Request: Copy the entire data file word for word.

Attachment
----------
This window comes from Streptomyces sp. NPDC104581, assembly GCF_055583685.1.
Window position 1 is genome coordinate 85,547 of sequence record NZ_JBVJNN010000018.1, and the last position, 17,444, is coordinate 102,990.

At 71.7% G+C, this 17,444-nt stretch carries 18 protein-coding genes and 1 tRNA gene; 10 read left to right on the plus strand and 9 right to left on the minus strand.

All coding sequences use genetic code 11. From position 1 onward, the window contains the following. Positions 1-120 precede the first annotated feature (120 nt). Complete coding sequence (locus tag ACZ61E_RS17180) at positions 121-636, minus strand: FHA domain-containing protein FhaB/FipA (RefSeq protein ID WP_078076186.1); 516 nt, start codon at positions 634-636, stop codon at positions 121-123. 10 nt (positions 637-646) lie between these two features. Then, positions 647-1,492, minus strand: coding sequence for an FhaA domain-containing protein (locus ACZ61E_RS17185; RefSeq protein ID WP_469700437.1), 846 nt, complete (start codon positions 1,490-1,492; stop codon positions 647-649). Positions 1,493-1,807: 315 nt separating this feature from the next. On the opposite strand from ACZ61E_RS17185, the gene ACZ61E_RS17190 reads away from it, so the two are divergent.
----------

This window comes from Streptomyces sp. NPDC104581, assembly GCF_055583685.1.
Window position 1 is genome coordinate 85,547 of sequence record NZ_JBVJNN010000018.1, and the last position, 17,444, is coordinate 102,990.

At 71.7% G+C, this 17,444-nt stretch carries 18 protein-coding genes and 1 tRNA gene; 10 read left to right on the plus strand and 9 right to left on the minus strand.

All coding sequences use genetic code 11. From position 1 onward, the window contains the following. Positions 1-120 precede the first annotated feature (120 nt). Complete coding sequence (locus tag ACZ61E_RS17180) at positions 121-636, minus strand: FHA domain-containing protein FhaB/FipA (RefSeq protein ID WP_078076186.1); 516 nt, start codon at positions 634-636, stop codon at positions 121-123. 10 nt (positions 637-646) lie between these two features. Then, positions 647-1,492, minus strand: coding sequence for an FhaA domain-containing protein (locus ACZ61E_RS17185; RefSeq protein ID WP_469700437.1), 846 nt, complete (start codon positions 1,490-1,492; stop codon positions 647-649). Positions 1,493-1,807: 315 nt separating this feature from the next. On the opposite strand from ACZ61E_RS17185, the gene ACZ61E_RS17190 reads away from it, so the two are divergent.